For a few days in February each year, Berlin transforms itself into the center of the film world with the annual Berlin International Film Festival, also known as the Berlinale. The bleak winter city gets a touch of movie magic as international celebrities descend on the German capital and hundreds of films play at packed movie theaters across the town.
The 57th Berlin International Film Festival opens Thursday with the world premiere of Olivier Dahan's Edith Piaf biopic "La Vie en Rose" and runs until Feb. 18. Fesival director Dieter Kosslick has lined up a total of 373 films will be shown in the public program during the 11-day festival.
Twenty-six films will be shown in the official competition section, with 22 of them competing for the festival's Golden and Silver Bear awards. The bear is the symbol of Berlin. The winners will be announced on Feb. 17.
Previous winners of the Golden Bear for best film have included Paul Thomas Anderson's "Magnolia," "Spirited Away" by Hayao Miyazaki, Jean-Luc Godard's "Alphaville" and Barry Levinson's "Rain Man." Last year's winner was the challenging "Grbavica" by the Bosnian director Jasmila Zbanic about the systematic rape of Bosnian women by Serbian soldiers during the 1990s Yugoslav wars.
No Clooney, but De Niro's in town
Among the celebrities coming to town this year are Clint Eastwood, Robert De Niro, Cate Blanchett, Matt Damon, Judi Dench, Sharon Stone, Ben Kingsley, Jennifer Lopez, Milla Jovovich, Richard Gere and screen legend Lauren Bacall. Unfortunately George Clooney, the star of Steven Soderbergh's "The Good German" which is in competition, will not be coming this year, despite having been a hit at the festival in previous years. The film, though set in Berlin, was filmed entirely on Los Angeles backlots.
Cinema fans queue up for film festival tickets in Berlin Tuesday.
One oddity of the festival this year is the number of films directed by actors, including Robert De Niro's "The Good Shepherd," Clint Eastwood's "Letters from Iwo Jima", Julie Delpy's "Two Days in Paris," Steve Buscemi's "Interview," and "El Camino de Los Ingleses" by Antonio Banderas. Banderas is unique in participating in the festival both as director and actor -- he can also be seen in Gregory Nava's "Bordertown" starring alongside Jennifer Lopez.
Films for foodies
A mouthwatering series of films is dedicated to food in the movies. "Eat, Drink, See Movies," organized in conjunction with the German chapter of the Slow Food movement, features food-related movies from around the world, including Campbell Scott and Stanley Tucci's classic "Big Night," which tells the story of an Italian restaurant in New York, Alexander Payne's vinophilic road movie "Sideways," and "How to Cook Your Life," a documentary by renown German director Doris Dörrie about the San Francisco chef, food author and Zen priest Edward Espe Brown. The films are accompanied by talks by food experts, dinners and tastings.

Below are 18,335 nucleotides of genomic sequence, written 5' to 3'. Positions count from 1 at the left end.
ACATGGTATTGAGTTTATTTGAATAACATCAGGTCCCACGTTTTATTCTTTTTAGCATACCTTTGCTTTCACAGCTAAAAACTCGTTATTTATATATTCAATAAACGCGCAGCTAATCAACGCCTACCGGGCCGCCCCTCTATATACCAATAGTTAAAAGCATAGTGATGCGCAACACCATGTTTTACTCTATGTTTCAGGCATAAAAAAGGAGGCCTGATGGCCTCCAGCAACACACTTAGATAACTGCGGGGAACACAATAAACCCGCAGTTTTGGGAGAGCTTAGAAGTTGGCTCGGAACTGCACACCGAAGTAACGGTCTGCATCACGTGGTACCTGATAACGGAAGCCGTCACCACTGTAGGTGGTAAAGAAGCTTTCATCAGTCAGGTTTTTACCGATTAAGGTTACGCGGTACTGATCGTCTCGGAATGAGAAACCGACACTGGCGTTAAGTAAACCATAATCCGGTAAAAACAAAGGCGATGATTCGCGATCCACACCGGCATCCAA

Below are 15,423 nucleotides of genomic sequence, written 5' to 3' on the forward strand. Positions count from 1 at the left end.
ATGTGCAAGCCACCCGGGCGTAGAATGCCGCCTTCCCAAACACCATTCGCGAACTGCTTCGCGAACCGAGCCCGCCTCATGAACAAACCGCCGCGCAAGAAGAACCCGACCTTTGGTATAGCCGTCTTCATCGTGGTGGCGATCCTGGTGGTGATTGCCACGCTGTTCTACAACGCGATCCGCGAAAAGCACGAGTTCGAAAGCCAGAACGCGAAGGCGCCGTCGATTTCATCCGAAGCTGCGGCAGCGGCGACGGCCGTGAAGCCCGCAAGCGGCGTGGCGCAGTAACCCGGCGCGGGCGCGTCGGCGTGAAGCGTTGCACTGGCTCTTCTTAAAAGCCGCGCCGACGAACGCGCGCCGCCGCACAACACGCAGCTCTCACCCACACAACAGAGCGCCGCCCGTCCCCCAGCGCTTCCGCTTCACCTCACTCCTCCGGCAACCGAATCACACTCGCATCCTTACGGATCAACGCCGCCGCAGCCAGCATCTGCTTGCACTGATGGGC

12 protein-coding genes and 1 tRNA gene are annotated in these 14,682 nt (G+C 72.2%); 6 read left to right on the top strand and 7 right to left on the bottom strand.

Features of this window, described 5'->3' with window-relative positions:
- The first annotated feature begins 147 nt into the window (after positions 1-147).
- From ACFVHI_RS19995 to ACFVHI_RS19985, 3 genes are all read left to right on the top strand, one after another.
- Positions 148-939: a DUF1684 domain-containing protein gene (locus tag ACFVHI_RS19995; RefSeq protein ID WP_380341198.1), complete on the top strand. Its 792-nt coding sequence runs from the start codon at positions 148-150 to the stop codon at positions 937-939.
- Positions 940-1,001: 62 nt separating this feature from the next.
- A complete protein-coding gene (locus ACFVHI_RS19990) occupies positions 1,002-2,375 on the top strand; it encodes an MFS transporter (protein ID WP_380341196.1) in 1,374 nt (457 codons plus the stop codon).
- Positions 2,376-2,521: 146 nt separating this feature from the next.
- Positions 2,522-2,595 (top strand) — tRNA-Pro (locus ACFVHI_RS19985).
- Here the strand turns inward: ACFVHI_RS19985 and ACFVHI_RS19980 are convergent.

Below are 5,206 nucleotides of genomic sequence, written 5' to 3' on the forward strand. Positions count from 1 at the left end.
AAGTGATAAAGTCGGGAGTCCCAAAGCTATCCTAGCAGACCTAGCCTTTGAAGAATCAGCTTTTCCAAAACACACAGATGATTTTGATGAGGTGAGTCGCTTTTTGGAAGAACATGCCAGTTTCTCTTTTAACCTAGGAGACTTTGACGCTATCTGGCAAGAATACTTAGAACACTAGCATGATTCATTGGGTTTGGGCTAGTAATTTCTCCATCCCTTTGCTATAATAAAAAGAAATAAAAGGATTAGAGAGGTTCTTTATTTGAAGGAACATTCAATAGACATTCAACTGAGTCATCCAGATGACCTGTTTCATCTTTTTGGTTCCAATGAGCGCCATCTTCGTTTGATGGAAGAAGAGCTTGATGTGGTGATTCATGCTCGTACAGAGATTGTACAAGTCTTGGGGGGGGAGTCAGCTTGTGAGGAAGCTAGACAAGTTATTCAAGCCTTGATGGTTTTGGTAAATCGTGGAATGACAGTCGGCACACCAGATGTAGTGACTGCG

"Bonnie and Clyde" director Arthur Penn is honored with a retrospective of his work, while a series of films pays tribute to the legendary photo agency Magnum. The work of Black German film directors is showcased in the series "New Perspectives -- Black Artists in German Film."
France will also play a leading role at this year's Berlinale. For the French film industry, 2006 was one of the most successful years in recent history, with French films commanding a proud 44 percent of the domestic movie market. Kosslick is hoping some of that Paris movie magic will rub off in Berlin with "La Vie en Rose," François Ozon's costume drama "Angel," and new works from Jacques Rivette and André Techiné.
Other highlights include a remastered version of Rainer Werner Fassbinder's classic "Berlin Alexanderplatz," which will be shown in the east Berlin Volksbühne theater in all its 15-hour glory -- a test of any cinephile's Sitzfleisch. Fassbinder's adaptation of Alfred Döblin's classic novel was originally broadcast as a 14-part television series in 1980.
Critics lament absence of German films
Observers have been critical of what they say is an under-representation of German films this year. Only two home-grown productions are in the official competition: Stefan Ruzowitzky's World War II drama "Die Fälscher" ("The Counterfeiters") and the business thriller "Yella" by Christian Petzold.
Last year, many accused Kosslick of transforming Berlinale into a cinematic parallel universe because the German films he chose fared poorly in their commercial runs. German flicks like "Requiem," "The Free Will" and "Longing" together drew a total of 185,000 cinema-goers -- developments that led SPIEGEL this week to ask whether the festival director was a "flop-maker." But more damning, Kosslick and his film selection jury rejected "The Life of Others," which would later draw an audience ten times that size and go on to win every imaginable European film prize as well as the Oscar nomination for this year's best foreign film.
However the festival director Kosslick was pragmatic at the festival's opening press conference. "German film is strongly represented in all sections of the festival," he said. He emphasized that German actors such as Martina Gedeck and Julia Jentsch as well as Moritz Bleibtreu were all appearing in the festival in international productions. "I think the German film industry can be very satisfied," Kosslick said.
With reporting by Annett Meiritz and SPIEGEL.